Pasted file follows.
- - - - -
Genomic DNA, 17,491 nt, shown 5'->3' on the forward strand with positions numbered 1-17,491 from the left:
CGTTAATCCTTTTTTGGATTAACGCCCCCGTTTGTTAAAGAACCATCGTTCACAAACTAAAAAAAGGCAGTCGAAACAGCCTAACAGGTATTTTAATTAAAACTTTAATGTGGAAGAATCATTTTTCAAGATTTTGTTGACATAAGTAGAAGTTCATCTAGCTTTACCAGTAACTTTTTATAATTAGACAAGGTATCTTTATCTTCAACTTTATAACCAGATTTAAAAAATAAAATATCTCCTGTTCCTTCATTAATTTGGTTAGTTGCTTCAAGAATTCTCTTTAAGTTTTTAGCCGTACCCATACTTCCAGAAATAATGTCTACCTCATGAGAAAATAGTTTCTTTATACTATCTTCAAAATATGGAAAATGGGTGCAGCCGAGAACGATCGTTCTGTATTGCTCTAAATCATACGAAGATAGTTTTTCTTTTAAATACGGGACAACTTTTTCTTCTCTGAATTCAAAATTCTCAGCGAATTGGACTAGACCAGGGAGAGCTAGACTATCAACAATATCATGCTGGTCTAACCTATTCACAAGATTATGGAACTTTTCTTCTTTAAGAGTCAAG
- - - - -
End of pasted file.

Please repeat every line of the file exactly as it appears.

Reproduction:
Genomic DNA, 17,491 nt, shown 5'->3' on the forward strand with positions numbered 1-17,491 from the left:
CGTTAATCCTTTTTTGGATTAACGCCCCCGTTTGTTAAAGAACCATCGTTCACAAACTAAAAAAAGGCAGTCGAAACAGCCTAACAGGTATTTTAATTAAAACTTTAATGTGGAAGAATCATTTTTCAAGATTTTGTTGACATAAGTAGAAGTTCATCTAGCTTTACCAGTAACTTTTTATAATTAGACAAGGTATCTTTATCTTCAACTTTATAACCAGATTTAAAAAATAAAATATCTCCTGTTCCTTCATTAATTTGGTTAGTTGCTTCAAGAATTCTCTTTAAGTTTTTAGCCGTACCCATACTTCCAGAAATAATGTCTACCTCATGAGAAAATAGTTTCTTTATACTATCTTCAAAATATGGAAAATGGGTGCAGCCGAGAACGATCGTTCTGTATTGCTCTAAATCATACGAAGATAGTTTTTCTTTTAAATACGGGACAACTTTTTCTTCTCTGAATTCAAAATTCTCAGCGAATTGGACTAGACCAGGGAGAGCTAGACTATCAACAATATCATGCTGGTCTAACCTATTCACAAGATTATGGAACTTTTCTTCTTTAAGAGTCAAG